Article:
A year after Iraq’s national elections, the UN warned on Monday that the prolonged political stalemate put the stability of the country at risk while Iraqis said they were not optimistic about their future.
Bitter political feuding, mainly among Shiite factions, has left the country without an active and fully empowered government that can face the mounting challenges and meet the needs of Iraqis.
“A year ago, Iraqis went to the polls with the hope of charting a new future for their country,” the UN said. "Today, Iraq is running out of time.
“The protracted crisis is breeding further instability and recent events are a testament to that. In addition, it threatens people’s livelihoods."
The political divisions are “generating bitter public disillusion", it said.
Public confidence dwindles as government formation drags
Satirical cartoonist Adel Sabri echoes that disillusionment in his work. In one of his drawings, a smiling politician milks a chair that symbolises power to collect US dollars into a pot.
“It shows how some cling to power and use politics as business instead of serving the people,” he said. “Unfortunately, this exists in the current political elite and all post-2003 governments,” he tells The National at the Annual Caricature Exhibition in Baghdad, where many of the works on show reflect Iraq's declining prospects.
The impasse has no clear end and that affects ordinary Iraqis, Sabri says.
“The current situation remains extremely foggy ... Iraq is heading to unknown,” he said.
“Are we going to war or peace? No one can tell what happens tomorrow. Every second there is a development, you can’t read the future."
The early elections, the fifth parliamentary vote for a full-term government since the 2003 US-led invasion that toppled Saddam Hussein, were among the key demands of pro-reform protests that spread in central and southern Iraq in 2019.
At least 560 Iraqis and members of the security forces were killed during the demonstrations, while tens of thousands were wounded, many with live ammunition.
That dispute has led to mounting violence between Shiite militias in Baghdad and other cities in the south.
The two largest Shiite groups are at odds over who will form a new government and how critical posts, including ministerial positions, will be divided.
Kurdish groups are also at loggerheads over a nominee for president.
The process ground to a halt when a political group endorsed by Shiite cleric Moqtada Al Sadr resigned from Parliament, seeking to dissolve the legislative body and hold snap elections.
Although his bloc emerged as a clear winner in October's elections, winning 73 of 329 seats, it failed to form a majority government.
Mr Al Sadr's Iran-backed rivals within the Co-ordination Framework, a political group with representatives of influential militias, want the leading role in forming a government.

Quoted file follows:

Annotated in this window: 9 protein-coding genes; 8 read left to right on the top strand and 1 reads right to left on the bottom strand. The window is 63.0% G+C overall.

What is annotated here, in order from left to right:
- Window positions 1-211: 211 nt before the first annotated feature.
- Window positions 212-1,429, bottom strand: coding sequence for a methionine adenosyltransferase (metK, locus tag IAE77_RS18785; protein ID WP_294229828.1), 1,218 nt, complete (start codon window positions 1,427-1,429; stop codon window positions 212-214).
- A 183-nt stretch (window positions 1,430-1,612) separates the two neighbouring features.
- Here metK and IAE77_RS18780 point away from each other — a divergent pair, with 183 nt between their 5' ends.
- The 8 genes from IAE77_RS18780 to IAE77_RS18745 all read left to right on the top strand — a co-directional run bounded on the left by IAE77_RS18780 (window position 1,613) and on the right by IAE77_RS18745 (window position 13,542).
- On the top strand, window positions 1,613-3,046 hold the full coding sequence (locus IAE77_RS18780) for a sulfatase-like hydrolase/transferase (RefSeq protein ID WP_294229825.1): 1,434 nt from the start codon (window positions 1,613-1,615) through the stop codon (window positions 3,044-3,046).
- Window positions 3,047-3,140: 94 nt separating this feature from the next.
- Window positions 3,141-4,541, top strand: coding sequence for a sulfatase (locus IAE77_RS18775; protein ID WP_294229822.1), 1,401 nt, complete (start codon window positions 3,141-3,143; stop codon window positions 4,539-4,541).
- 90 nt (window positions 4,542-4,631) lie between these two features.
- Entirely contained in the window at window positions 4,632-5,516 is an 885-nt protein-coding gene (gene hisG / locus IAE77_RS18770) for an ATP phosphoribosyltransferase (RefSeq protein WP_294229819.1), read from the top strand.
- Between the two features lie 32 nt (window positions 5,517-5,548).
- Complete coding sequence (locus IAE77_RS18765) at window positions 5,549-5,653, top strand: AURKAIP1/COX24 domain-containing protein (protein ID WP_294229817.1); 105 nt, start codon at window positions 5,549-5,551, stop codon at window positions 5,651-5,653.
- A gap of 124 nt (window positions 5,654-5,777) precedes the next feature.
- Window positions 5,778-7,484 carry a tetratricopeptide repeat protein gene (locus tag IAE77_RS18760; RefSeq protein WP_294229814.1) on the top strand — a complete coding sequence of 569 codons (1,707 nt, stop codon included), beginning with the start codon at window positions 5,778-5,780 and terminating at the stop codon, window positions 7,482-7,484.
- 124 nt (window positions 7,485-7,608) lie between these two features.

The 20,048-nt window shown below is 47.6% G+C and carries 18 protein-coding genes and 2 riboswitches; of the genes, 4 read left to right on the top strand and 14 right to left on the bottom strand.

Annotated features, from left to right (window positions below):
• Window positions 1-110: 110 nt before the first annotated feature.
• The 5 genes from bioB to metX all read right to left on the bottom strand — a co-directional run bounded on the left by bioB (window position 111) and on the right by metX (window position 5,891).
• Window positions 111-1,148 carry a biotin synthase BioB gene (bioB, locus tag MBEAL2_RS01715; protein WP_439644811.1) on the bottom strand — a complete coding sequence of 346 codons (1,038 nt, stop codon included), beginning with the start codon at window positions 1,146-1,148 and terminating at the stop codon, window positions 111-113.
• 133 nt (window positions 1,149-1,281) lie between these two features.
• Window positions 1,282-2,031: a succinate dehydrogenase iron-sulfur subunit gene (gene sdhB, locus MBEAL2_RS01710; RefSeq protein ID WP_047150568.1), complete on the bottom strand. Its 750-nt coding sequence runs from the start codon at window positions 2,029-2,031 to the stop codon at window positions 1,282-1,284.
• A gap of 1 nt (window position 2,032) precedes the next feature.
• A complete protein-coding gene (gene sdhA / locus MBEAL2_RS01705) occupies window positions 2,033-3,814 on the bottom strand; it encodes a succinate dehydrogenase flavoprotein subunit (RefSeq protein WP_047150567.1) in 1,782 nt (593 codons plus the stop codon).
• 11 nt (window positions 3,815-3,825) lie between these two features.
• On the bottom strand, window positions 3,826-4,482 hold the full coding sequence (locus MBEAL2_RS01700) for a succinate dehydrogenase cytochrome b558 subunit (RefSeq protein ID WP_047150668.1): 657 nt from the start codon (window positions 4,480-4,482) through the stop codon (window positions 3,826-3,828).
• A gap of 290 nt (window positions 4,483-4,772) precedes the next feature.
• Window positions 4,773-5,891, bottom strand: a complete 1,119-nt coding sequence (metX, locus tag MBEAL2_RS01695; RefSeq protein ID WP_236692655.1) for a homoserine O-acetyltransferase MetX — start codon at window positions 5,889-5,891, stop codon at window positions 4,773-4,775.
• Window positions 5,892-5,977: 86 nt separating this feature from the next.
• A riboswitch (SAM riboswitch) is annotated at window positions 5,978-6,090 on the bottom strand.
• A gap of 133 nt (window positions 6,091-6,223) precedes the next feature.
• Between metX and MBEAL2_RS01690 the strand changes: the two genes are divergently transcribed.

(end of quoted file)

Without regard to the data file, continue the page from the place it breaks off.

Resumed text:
The crisis culminated at the end of August with Mr Al Sadr's supporters clashing with the army and Iran-backed factions after weeks of protests around Parliament in the Green Zone in Baghdad.
More than 30 of the cleric's supporters were killed and hundreds wounded in nearly 24 hours of violence that ended when he called on his supporters to withdraw.
"It is now time for the political class to assume responsibility and match words with action,” the UN said.
It urged political rivals to “engage in dialogue without preconditions”.
“Through compromise, they must collectively agree on key outcomes that reaffirm their publicly stated objective, which is to service the needs of the Iraqi people and establish a fully empowered and effective government. The time to act is now," it said.
Near Sabri's work, cartoonist Ali Allawi portrays Iraq as a car being driven by a politician who is laughing while the car descends a steep cliff.
Another caricature shows an Iraqi man with patches on his clothes, sitting on the ground and begging, while it is raining US dollars in a gesture to soaring poverty in the oil-rich country.
Other Iraqis mocked their politicians over their failure to form a government.
The political elite should celebrate the anniversary and declare it a national day, novelist Ahmed Saadawi mocked.
“It’s a historic event,” he wrote on Twitter.
“This is the first time in Iraq when a full year passed following elections without forming a government."
It has been proved that “ballots alone are not enough and that all participating political parties must believe in the principles of democracy,” Iraqi Prime Minister Mustafa Al Kadhimi said on Monday.
Mr Al Kadhimi renewed his calls for “constructive dialogue to resolve the current political crisis through comprehensive national solutions that strengthen our young democracy and support the pillars of stability and prosperity for Iraq and our great people.”
Iraqi President Barham Salih said the anniversary is a “cruel reminder of the opportunities we have lost for our country.”
Mr Salih appealed for ending the “cycle of crisis”, saying the anniversary also serves as a “motive to close the ranks and for a national dialogue.”
The French embassy in Baghdad echoed the calls for dialogue "with true willingness for compromise".
In its statement, the diplomatic mission said "it is of the utmost importance that the voices of women and men of the civil society be heard, especially the youth who constitute the vast majority of the country and hope for a better future".
The British embassy stressed that political rivals must not rely to violence to solve differences.
"The violence that Iraq has seen in recent weeks is unacceptable and cannot be allowed to recur," ambassador Mark Bryson-Richardson said in a statement.
The political deadlock continues as the country is gripped by mounting challenges from climate change to rebuilding after conflict.
Parliament was not able to approve this year's budget, leaving the government with limited access to funds despite generating huge revenue from oil exports.